At this point, you may feel even more confused about your original question. I anticipate that you will find a wide variety of institutions attended and different majors. Some of these professionals will have masters or doctoral degrees; some will have no degrees at all (although this is becoming rarer among professional musicians). Turn your focus back to investments of time, energy, and other resources and the standards and skill level that you observe. You will see a much higher degree of consistency, I think, and that is what you need to understand. If you want to have a career in performance, the “big decision” of what to major in is important but not crucial. It is the “little decisions” that you make every day as you invest in your future and build your own skills as an artist and performer that will determine how far you can go in an extremely competitive field. This is why many players avoid the education degree, in fact. There is extra coursework required, you must learn to play and teach all instruments (and voice in many states), and if you go to an institution with a large athletic department you will probably be required to play in the marching band. These activities all demand your precious resources and finding the time and energy to invest in building performance skills can be difficult for a music education major. On the other hand, the training you receive as a music education major can prepare you to teach at all levels and can help expand your career opportunities as you continue to develop your performance skills after your formal schooling ends. While it is even more difficult to find practice time as a full-time band or orchestra director than as a full-time music education student, it may be easier to continue to develop musicianship and artistic standards than it would be in a non-music “day job”. In fact, many great performers (Steven Mead and Tommy Johnson come immediately to mind) were teachers after completing their schooling and before they were able to completely support themselves with income from performing.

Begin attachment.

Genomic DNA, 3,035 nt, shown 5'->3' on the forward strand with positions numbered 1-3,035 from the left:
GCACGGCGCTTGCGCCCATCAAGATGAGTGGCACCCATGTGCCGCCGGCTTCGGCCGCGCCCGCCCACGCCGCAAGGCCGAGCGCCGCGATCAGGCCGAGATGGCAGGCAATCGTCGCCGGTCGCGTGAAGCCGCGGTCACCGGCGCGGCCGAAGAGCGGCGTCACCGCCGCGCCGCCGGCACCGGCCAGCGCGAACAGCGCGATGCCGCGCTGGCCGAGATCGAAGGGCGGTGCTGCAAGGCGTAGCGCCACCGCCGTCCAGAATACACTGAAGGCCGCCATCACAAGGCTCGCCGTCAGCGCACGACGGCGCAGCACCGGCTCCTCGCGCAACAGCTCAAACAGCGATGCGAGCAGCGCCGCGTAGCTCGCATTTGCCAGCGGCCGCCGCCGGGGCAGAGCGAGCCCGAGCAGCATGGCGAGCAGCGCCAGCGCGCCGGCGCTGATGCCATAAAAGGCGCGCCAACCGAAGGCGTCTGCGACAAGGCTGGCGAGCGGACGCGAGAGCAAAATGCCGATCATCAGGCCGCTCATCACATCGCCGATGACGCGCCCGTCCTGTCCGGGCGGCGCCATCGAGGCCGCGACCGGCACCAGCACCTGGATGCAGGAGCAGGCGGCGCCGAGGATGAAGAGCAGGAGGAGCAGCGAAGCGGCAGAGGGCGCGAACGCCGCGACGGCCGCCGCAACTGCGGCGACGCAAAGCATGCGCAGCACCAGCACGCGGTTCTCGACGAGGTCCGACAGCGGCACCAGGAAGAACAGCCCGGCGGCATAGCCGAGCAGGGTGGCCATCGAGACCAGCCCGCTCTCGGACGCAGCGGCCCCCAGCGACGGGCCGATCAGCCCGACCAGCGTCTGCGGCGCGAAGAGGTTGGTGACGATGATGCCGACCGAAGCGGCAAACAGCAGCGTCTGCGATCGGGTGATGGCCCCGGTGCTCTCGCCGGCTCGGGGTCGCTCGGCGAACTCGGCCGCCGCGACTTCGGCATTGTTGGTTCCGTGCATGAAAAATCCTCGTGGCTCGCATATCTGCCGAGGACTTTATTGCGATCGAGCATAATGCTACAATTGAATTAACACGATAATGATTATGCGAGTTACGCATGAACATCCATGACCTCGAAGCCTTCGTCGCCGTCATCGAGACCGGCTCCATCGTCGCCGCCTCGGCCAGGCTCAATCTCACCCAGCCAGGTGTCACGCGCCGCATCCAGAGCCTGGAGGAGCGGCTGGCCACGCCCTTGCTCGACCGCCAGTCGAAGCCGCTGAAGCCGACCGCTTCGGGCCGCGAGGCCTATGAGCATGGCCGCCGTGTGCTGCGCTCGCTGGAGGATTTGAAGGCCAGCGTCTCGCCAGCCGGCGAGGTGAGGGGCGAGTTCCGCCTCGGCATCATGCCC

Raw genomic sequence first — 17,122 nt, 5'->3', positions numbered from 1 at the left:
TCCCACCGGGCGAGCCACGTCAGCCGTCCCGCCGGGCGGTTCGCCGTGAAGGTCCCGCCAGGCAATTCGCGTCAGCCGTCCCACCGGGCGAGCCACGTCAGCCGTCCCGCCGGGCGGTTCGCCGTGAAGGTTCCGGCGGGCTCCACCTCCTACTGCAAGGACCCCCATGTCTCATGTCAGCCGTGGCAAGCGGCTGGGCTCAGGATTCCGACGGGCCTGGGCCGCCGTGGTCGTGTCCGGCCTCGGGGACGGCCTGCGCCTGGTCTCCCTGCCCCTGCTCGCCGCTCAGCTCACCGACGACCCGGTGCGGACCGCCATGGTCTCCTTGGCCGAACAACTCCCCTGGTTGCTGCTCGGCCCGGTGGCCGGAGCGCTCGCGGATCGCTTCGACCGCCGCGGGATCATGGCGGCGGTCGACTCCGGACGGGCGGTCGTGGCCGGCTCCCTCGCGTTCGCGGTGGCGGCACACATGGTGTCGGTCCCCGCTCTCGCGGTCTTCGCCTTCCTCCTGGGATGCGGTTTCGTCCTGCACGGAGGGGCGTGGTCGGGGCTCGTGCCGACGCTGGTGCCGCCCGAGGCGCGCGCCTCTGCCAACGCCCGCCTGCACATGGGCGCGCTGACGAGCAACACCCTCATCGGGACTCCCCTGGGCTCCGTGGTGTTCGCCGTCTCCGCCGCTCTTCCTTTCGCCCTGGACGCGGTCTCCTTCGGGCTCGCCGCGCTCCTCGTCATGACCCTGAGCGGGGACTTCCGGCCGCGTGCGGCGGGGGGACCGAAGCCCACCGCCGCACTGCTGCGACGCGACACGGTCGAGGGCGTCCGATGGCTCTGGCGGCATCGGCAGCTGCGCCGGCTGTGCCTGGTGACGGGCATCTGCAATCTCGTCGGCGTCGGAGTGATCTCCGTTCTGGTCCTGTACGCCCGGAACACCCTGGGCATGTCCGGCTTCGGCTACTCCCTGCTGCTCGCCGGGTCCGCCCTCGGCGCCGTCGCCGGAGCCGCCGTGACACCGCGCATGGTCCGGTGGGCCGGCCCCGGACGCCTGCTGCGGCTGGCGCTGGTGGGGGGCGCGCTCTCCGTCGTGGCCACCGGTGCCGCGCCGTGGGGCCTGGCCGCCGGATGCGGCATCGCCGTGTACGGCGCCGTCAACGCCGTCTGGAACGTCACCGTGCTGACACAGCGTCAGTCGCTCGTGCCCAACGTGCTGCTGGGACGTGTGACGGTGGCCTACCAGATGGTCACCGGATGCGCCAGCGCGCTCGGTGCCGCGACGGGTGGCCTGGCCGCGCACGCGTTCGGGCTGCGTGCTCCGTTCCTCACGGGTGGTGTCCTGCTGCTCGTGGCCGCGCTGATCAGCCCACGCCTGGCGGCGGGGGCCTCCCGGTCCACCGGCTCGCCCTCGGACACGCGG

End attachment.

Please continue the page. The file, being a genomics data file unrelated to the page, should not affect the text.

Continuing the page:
Now to the most difficult part of your question: the “good enough” part. There are many people in our field who are very comfortable giving a definitive answer to that question (after hearing you play, of course) and you should seek them out if you want such an answer. My own feeling is that if you were “good enough” you wouldn’t need to go to school, get training, study privately, etc. You could just hit the audition circuit or record your first CD and be on your way. What you are really asking is for a prediction of where your skill level and artistic standards will be after four or five years of schooling (based on your currently demonstrated skill and standards), and whether those factors will be able to get you a job. It is difficult for any of us to predict where the standards will be five to ten years from now for earning a living as a performer, and it is impossible for us to predict where your skill level and standards will be. Obviously, entering a program of intense study where high levels of skill development have historically been achieved will give you the confidence to know that you are “on the right track” and moving toward your goals. On the other hand, there are many professional musicians out there who have education degrees and actually began their careers as teachers, and many of us have remained in teaching careers (either public school or higher education) as we continue to develop as musicians. And don’t forget that teaching can be a very rewarding and fulfilling career-a music education degree can be far more than a means to an end.
At the end of the day, the only thing that will make a difference in your ability to achieve your goals as a performer is your dedication to those goals. Continuing your education, choosing to major in music, and other big decisions you are making are manifestations of that dedication, but so are the little decisions you make every day (like whether to practice or play video games). Make your big decisions carefully, but remember to follow them up with lots of well-made little decisions in order to build the skills and standards you will need to be successful.